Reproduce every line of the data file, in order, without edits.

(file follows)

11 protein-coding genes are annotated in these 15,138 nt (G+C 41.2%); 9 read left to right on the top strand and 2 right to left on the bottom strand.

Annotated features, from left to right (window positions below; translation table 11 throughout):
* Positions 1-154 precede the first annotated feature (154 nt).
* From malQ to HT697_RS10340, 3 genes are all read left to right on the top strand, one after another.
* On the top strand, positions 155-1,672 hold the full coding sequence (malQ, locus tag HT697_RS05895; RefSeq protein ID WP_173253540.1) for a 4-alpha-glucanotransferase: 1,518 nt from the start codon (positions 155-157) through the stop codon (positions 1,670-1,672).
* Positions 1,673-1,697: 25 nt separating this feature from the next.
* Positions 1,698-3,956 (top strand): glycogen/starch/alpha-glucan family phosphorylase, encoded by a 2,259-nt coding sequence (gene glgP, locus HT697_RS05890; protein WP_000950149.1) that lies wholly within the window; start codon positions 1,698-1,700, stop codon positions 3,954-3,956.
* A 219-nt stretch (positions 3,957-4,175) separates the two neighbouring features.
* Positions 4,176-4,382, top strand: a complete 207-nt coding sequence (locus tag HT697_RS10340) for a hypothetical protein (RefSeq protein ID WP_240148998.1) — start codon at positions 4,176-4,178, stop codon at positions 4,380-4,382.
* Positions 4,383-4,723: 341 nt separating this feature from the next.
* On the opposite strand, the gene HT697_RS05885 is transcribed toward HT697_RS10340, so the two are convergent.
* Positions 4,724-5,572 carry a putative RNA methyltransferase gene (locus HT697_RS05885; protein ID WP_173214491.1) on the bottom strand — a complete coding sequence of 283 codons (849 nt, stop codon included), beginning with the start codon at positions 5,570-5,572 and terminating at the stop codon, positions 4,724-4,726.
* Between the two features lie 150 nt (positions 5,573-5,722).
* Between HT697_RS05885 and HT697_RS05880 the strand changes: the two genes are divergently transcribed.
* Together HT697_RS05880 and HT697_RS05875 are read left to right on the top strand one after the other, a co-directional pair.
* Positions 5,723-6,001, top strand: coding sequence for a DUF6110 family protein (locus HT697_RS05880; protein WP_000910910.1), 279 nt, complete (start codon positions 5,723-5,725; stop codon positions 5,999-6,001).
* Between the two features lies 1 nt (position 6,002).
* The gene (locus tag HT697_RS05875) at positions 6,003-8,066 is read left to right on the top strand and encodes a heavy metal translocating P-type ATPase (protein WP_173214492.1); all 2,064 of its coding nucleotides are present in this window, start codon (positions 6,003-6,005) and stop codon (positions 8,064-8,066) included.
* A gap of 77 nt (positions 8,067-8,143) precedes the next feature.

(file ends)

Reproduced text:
11 protein-coding genes are annotated in these 15,138 nt (G+C 41.2%); 9 read left to right on the top strand and 2 right to left on the bottom strand.

Annotated features, from left to right (window positions below; translation table 11 throughout):
* Positions 1-154 precede the first annotated feature (154 nt).
* From malQ to HT697_RS10340, 3 genes are all read left to right on the top strand, one after another.
* On the top strand, positions 155-1,672 hold the full coding sequence (malQ, locus tag HT697_RS05895; RefSeq protein ID WP_173253540.1) for a 4-alpha-glucanotransferase: 1,518 nt from the start codon (positions 155-157) through the stop codon (positions 1,670-1,672).
* Positions 1,673-1,697: 25 nt separating this feature from the next.
* Positions 1,698-3,956 (top strand): glycogen/starch/alpha-glucan family phosphorylase, encoded by a 2,259-nt coding sequence (gene glgP, locus HT697_RS05890; protein WP_000950149.1) that lies wholly within the window; start codon positions 1,698-1,700, stop codon positions 3,954-3,956.
* A 219-nt stretch (positions 3,957-4,175) separates the two neighbouring features.
* Positions 4,176-4,382, top strand: a complete 207-nt coding sequence (locus tag HT697_RS10340) for a hypothetical protein (RefSeq protein ID WP_240148998.1) — start codon at positions 4,176-4,178, stop codon at positions 4,380-4,382.
* Positions 4,383-4,723: 341 nt separating this feature from the next.
* On the opposite strand, the gene HT697_RS05885 is transcribed toward HT697_RS10340, so the two are convergent.
* Positions 4,724-5,572 carry a putative RNA methyltransferase gene (locus HT697_RS05885; protein ID WP_173214491.1) on the bottom strand — a complete coding sequence of 283 codons (849 nt, stop codon included), beginning with the start codon at positions 5,570-5,572 and terminating at the stop codon, positions 4,724-4,726.
* Between the two features lie 150 nt (positions 5,573-5,722).
* Between HT697_RS05885 and HT697_RS05880 the strand changes: the two genes are divergently transcribed.
* Together HT697_RS05880 and HT697_RS05875 are read left to right on the top strand one after the other, a co-directional pair.
* Positions 5,723-6,001, top strand: coding sequence for a DUF6110 family protein (locus HT697_RS05880; protein WP_000910910.1), 279 nt, complete (start codon positions 5,723-5,725; stop codon positions 5,999-6,001).
* Between the two features lies 1 nt (position 6,002).
* The gene (locus tag HT697_RS05875) at positions 6,003-8,066 is read left to right on the top strand and encodes a heavy metal translocating P-type ATPase (protein WP_173214492.1); all 2,064 of its coding nucleotides are present in this window, start codon (positions 6,003-6,005) and stop codon (positions 8,064-8,066) included.
* A gap of 77 nt (positions 8,067-8,143) precedes the next feature.